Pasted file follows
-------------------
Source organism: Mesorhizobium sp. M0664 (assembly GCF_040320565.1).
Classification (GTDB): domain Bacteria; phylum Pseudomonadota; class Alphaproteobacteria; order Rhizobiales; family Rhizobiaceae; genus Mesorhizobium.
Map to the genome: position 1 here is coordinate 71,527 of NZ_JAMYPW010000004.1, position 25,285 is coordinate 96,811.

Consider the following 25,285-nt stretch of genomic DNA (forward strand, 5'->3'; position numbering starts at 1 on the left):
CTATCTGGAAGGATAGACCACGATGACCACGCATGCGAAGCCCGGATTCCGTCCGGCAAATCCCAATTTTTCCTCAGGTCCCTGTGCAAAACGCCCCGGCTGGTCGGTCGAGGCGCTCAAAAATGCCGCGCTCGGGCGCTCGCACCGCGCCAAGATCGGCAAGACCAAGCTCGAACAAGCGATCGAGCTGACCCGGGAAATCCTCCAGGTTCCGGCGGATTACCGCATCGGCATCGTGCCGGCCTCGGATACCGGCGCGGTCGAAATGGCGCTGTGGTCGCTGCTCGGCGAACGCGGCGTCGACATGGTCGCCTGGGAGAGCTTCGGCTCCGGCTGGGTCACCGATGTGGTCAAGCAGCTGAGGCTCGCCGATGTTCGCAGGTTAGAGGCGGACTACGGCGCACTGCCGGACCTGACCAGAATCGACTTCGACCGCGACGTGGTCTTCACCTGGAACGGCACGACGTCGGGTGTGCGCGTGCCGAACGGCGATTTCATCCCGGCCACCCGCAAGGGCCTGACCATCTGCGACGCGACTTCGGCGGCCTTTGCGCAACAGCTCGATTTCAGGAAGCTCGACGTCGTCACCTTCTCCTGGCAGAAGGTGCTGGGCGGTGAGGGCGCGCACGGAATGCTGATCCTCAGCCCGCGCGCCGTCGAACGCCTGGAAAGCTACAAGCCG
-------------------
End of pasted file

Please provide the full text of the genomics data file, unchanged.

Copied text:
Source organism: Mesorhizobium sp. M0664 (assembly GCF_040320565.1).
Classification (GTDB): domain Bacteria; phylum Pseudomonadota; class Alphaproteobacteria; order Rhizobiales; family Rhizobiaceae; genus Mesorhizobium.
Map to the genome: position 1 here is coordinate 71,527 of NZ_JAMYPW010000004.1, position 25,285 is coordinate 96,811.

Consider the following 25,285-nt stretch of genomic DNA (forward strand, 5'->3'; position numbering starts at 1 on the left):
CTATCTGGAAGGATAGACCACGATGACCACGCATGCGAAGCCCGGATTCCGTCCGGCAAATCCCAATTTTTCCTCAGGTCCCTGTGCAAAACGCCCCGGCTGGTCGGTCGAGGCGCTCAAAAATGCCGCGCTCGGGCGCTCGCACCGCGCCAAGATCGGCAAGACCAAGCTCGAACAAGCGATCGAGCTGACCCGGGAAATCCTCCAGGTTCCGGCGGATTACCGCATCGGCATCGTGCCGGCCTCGGATACCGGCGCGGTCGAAATGGCGCTGTGGTCGCTGCTCGGCGAACGCGGCGTCGACATGGTCGCCTGGGAGAGCTTCGGCTCCGGCTGGGTCACCGATGTGGTCAAGCAGCTGAGGCTCGCCGATGTTCGCAGGTTAGAGGCGGACTACGGCGCACTGCCGGACCTGACCAGAATCGACTTCGACCGCGACGTGGTCTTCACCTGGAACGGCACGACGTCGGGTGTGCGCGTGCCGAACGGCGATTTCATCCCGGCCACCCGCAAGGGCCTGACCATCTGCGACGCGACTTCGGCGGCCTTTGCGCAACAGCTCGATTTCAGGAAGCTCGACGTCGTCACCTTCTCCTGGCAGAAGGTGCTGGGCGGTGAGGGCGCGCACGGAATGCTGATCCTCAGCCCGCGCGCCGTCGAACGCCTGGAAAGCTACAAGCCG